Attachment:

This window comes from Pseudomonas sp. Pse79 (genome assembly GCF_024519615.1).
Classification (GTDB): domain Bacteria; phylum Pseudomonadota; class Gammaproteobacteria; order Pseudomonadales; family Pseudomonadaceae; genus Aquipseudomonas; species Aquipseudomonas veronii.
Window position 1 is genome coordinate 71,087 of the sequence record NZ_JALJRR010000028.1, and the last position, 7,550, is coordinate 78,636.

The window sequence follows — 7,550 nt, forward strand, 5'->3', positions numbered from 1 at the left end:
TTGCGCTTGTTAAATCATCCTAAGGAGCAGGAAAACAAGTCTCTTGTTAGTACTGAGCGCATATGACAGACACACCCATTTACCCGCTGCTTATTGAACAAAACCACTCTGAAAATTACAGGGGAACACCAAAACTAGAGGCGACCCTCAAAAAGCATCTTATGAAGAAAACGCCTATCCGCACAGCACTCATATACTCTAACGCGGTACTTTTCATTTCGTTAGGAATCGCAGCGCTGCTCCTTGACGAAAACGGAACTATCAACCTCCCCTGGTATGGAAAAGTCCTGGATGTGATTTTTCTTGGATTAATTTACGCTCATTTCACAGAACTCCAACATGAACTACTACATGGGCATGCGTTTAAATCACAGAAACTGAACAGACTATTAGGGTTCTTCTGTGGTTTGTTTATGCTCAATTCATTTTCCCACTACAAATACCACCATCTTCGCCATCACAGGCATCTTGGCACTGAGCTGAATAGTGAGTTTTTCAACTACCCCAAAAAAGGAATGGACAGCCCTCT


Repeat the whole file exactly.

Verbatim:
This window comes from Pseudomonas sp. Pse79 (genome assembly GCF_024519615.1).
Classification (GTDB): domain Bacteria; phylum Pseudomonadota; class Gammaproteobacteria; order Pseudomonadales; family Pseudomonadaceae; genus Aquipseudomonas; species Aquipseudomonas veronii.
Window position 1 is genome coordinate 71,087 of the sequence record NZ_JALJRR010000028.1, and the last position, 7,550, is coordinate 78,636.

The window sequence follows — 7,550 nt, forward strand, 5'->3', positions numbered from 1 at the left end:
TTGCGCTTGTTAAATCATCCTAAGGAGCAGGAAAACAAGTCTCTTGTTAGTACTGAGCGCATATGACAGACACACCCATTTACCCGCTGCTTATTGAACAAAACCACTCTGAAAATTACAGGGGAACACCAAAACTAGAGGCGACCCTCAAAAAGCATCTTATGAAGAAAACGCCTATCCGCACAGCACTCATATACTCTAACGCGGTACTTTTCATTTCGTTAGGAATCGCAGCGCTGCTCCTTGACGAAAACGGAACTATCAACCTCCCCTGGTATGGAAAAGTCCTGGATGTGATTTTTCTTGGATTAATTTACGCTCATTTCACAGAACTCCAACATGAACTACTACATGGGCATGCGTTTAAATCACAGAAACTGAACAGACTATTAGGGTTCTTCTGTGGTTTGTTTATGCTCAATTCATTTTCCCACTACAAATACCACCATCTTCGCCATCACAGGCATCTTGGCACTGAGCTGAATAGTGAGTTTTTCAACTACCCCAAAAAAGGAATGGACAGCCCTCT